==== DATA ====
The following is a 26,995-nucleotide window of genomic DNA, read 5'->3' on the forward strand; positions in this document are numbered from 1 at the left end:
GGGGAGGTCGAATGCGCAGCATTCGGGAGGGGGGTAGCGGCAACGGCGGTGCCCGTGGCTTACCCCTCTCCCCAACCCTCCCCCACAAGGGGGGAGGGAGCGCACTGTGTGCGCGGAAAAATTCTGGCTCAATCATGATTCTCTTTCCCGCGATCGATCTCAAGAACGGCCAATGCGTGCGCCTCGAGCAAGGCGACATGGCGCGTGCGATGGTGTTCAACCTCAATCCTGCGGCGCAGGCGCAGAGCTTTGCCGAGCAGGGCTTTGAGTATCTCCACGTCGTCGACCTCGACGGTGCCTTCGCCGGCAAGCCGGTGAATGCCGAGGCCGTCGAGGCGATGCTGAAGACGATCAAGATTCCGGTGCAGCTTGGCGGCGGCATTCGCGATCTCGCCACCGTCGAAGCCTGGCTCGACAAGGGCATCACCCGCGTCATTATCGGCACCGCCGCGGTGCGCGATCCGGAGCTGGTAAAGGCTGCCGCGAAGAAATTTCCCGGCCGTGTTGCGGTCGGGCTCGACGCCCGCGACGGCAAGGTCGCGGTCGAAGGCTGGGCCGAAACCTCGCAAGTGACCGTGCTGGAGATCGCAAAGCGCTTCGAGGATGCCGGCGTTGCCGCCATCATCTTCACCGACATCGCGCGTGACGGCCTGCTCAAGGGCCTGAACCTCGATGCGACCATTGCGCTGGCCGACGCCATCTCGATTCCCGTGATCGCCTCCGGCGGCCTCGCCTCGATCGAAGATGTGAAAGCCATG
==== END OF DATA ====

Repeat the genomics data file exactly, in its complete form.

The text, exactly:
The following is a 26,995-nucleotide window of genomic DNA, read 5'->3' on the forward strand; positions in this document are numbered from 1 at the left end:
GGGGAGGTCGAATGCGCAGCATTCGGGAGGGGGGTAGCGGCAACGGCGGTGCCCGTGGCTTACCCCTCTCCCCAACCCTCCCCCACAAGGGGGGAGGGAGCGCACTGTGTGCGCGGAAAAATTCTGGCTCAATCATGATTCTCTTTCCCGCGATCGATCTCAAGAACGGCCAATGCGTGCGCCTCGAGCAAGGCGACATGGCGCGTGCGATGGTGTTCAACCTCAATCCTGCGGCGCAGGCGCAGAGCTTTGCCGAGCAGGGCTTTGAGTATCTCCACGTCGTCGACCTCGACGGTGCCTTCGCCGGCAAGCCGGTGAATGCCGAGGCCGTCGAGGCGATGCTGAAGACGATCAAGATTCCGGTGCAGCTTGGCGGCGGCATTCGCGATCTCGCCACCGTCGAAGCCTGGCTCGACAAGGGCATCACCCGCGTCATTATCGGCACCGCCGCGGTGCGCGATCCGGAGCTGGTAAAGGCTGCCGCGAAGAAATTTCCCGGCCGTGTTGCGGTCGGGCTCGACGCCCGCGACGGCAAGGTCGCGGTCGAAGGCTGGGCCGAAACCTCGCAAGTGACCGTGCTGGAGATCGCAAAGCGCTTCGAGGATGCCGGCGTTGCCGCCATCATCTTCACCGACATCGCGCGTGACGGCCTGCTCAAGGGCCTGAACCTCGATGCGACCATTGCGCTGGCCGACGCCATCTCGATTCCCGTGATCGCCTCCGGCGGCCTCGCCTCGATCGAAGATGTGAAAGCCATG